Certainly among lawmakers confusion abounds—if not about the science of therapeutic cloning, then about the implications of outlawing it. I think Congressman Delahunt, of Massachusetts, put it well last July when he said, during the debate preceding the vote in the House of Representatives, "I do not believe that I know what I need to know before casting a vote of such profound consequence. I am not ready to decide the intricate and fundamental questions raised by this legislation on the basis of a single hearing held on a single afternoon at which the subcommittee heard only five minutes of testimony from only four witnesses, a hearing which many Members, myself included, were not even able to attend." Several of his colleagues voiced the same concern.

But misunderstanding of the procedure, to answer your question, is by no means the only reason for opposition. Many lawmakers, like many of their constituents, have deeply held beliefs about the sanctity of human life from the moment of conception. Senator Sam Brownback, of Kansas, a leading opponent of this technology, is one of them. He understands precisely what therapeutic cloning entails, yet characterizes legislation that would keep it legal as follows: "This will inevitably lead to the creation of cloned human embryo farms where embryos will be grown to specification and then harvested for body parts."

The senator's rhetoric, obviously, is inflammatory (and embryos, at five days of development, have no "bodies" to harvest "parts" from—although this is what his wording implies). The reason he gets away with it is that if you parse his sentence carefully, you'll see there's nothing technically wrong with it. Yes, cloned human embryos will be grown to specification in laboratories. Yes, stem cells will be harvested from them, destroying each embryo in the process. Yes, those cells will be used to create, in the lab, therapeutic tissues (which he's calling "body parts") for transplant into sick patients. His characterization is grammatically correct. It's the same reason President Bush can get away with characterizing this research as "growing human beings for spare body parts"; if you believe that a five-day-old embryo is a human being, there's nothing technically wrong with that statement.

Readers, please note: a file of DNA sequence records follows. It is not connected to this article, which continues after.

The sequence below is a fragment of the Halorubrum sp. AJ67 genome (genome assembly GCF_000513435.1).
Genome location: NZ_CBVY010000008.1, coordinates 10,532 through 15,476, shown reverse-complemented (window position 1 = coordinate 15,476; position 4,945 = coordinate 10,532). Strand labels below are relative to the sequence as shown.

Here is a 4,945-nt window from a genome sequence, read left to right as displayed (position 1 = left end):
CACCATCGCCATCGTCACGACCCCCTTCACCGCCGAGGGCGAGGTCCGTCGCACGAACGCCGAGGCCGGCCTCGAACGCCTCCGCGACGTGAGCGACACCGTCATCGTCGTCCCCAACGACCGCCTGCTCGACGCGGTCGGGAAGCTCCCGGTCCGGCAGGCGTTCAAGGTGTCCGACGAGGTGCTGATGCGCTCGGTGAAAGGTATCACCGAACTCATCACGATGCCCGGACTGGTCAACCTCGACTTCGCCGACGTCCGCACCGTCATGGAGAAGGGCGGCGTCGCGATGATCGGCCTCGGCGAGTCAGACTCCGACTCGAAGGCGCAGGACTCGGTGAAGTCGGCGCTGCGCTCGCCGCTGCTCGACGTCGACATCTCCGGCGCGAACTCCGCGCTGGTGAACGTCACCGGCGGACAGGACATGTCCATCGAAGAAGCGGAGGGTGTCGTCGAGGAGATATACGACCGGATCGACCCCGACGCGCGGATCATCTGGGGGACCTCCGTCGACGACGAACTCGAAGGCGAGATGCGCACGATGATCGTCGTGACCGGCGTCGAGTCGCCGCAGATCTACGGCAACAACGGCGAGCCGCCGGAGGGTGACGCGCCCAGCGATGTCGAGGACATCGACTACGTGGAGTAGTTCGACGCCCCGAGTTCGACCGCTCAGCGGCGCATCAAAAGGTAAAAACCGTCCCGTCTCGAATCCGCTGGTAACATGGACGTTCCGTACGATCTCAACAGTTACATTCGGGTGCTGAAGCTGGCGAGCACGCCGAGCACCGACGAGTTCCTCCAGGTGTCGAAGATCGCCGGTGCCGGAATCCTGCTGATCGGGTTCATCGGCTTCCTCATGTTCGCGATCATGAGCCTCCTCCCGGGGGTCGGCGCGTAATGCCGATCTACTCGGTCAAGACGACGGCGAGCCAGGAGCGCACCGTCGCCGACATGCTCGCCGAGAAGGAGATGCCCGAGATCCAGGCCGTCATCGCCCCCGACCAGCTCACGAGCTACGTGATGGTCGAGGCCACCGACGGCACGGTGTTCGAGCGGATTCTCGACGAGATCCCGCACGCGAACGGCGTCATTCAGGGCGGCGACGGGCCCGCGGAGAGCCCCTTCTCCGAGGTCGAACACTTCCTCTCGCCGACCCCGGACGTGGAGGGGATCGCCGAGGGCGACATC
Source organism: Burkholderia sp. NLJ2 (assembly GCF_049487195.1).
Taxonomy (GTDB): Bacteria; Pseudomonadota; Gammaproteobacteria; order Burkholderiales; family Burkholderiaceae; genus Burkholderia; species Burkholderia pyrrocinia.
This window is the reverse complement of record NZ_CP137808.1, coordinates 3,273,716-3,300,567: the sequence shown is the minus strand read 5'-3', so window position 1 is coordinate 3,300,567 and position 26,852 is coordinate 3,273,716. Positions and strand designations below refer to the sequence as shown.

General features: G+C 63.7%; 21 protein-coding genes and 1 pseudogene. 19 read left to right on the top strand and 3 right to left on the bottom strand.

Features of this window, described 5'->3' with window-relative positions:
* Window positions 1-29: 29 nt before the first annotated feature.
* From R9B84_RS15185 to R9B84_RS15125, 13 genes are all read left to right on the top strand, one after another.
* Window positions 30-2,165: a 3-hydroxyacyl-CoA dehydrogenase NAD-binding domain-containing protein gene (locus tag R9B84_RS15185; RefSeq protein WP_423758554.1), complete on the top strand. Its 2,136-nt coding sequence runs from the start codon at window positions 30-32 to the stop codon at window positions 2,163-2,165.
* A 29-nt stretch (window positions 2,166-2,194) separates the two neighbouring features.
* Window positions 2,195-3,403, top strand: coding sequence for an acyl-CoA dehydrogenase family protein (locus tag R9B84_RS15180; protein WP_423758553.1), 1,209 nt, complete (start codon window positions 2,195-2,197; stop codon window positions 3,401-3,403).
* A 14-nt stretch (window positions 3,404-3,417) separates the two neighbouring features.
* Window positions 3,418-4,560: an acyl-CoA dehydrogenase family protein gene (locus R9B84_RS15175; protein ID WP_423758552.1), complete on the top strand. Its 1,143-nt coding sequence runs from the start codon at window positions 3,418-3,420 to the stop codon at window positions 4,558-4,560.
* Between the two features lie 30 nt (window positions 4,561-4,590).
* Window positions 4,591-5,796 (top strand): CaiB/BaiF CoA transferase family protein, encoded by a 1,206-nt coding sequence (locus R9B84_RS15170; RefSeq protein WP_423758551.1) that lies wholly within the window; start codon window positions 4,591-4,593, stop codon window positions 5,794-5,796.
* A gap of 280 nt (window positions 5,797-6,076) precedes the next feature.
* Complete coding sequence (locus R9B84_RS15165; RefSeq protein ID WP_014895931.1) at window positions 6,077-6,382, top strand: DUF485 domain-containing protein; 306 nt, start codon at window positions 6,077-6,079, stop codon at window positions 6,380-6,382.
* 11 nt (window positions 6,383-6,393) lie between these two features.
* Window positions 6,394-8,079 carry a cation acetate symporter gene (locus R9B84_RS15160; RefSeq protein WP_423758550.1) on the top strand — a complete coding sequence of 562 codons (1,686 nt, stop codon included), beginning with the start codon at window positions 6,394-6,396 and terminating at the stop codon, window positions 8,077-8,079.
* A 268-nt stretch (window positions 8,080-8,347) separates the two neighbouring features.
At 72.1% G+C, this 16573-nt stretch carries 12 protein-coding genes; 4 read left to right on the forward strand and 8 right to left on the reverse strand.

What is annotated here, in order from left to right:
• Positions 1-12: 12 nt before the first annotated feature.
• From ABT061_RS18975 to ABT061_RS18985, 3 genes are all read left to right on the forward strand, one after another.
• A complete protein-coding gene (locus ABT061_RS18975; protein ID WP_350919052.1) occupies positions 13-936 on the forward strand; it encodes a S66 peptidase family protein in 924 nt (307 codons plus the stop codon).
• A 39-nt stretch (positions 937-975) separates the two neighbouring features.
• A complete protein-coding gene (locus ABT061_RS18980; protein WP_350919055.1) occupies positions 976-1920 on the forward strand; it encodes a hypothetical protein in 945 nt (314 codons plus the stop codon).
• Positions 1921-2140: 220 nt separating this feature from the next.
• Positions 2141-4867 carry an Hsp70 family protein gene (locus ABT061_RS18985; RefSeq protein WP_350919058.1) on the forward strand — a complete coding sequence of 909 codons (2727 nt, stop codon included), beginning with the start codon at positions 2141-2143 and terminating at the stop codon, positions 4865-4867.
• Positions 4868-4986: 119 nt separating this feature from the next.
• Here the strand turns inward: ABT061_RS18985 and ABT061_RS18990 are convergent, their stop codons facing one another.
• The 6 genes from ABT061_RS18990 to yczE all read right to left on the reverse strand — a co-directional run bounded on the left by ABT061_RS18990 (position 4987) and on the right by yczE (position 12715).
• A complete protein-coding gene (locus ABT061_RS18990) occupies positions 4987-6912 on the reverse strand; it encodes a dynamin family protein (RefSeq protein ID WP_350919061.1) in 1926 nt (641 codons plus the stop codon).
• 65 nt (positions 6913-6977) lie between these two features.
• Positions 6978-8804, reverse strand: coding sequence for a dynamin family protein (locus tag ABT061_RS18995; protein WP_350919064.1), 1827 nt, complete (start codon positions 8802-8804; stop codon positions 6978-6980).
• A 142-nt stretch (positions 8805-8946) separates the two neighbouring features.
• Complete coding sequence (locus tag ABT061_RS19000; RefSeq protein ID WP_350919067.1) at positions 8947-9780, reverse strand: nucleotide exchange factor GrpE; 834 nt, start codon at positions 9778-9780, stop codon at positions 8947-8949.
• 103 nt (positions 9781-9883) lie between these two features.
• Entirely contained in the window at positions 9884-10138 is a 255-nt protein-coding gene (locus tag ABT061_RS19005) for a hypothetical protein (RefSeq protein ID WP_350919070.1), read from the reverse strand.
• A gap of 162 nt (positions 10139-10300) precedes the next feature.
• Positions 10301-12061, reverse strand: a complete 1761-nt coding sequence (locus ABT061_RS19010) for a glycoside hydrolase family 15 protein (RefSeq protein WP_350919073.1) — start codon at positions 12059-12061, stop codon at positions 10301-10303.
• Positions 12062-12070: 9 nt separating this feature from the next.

To be clear: the embryos scientists intend to use for therapeutic cloning are approximately five days into their development in a lab dish. At this stage, a human embryo is a round, fluid-filled ball of about 150 undifferentiated cells. It is smaller than a grain of sand. It is smaller than the period at the end of this sentence. It would fit effortlessly on the point of a pin. Some people look at that embryo and see a "human being." Others look at that same embryo and see just a clump of cells.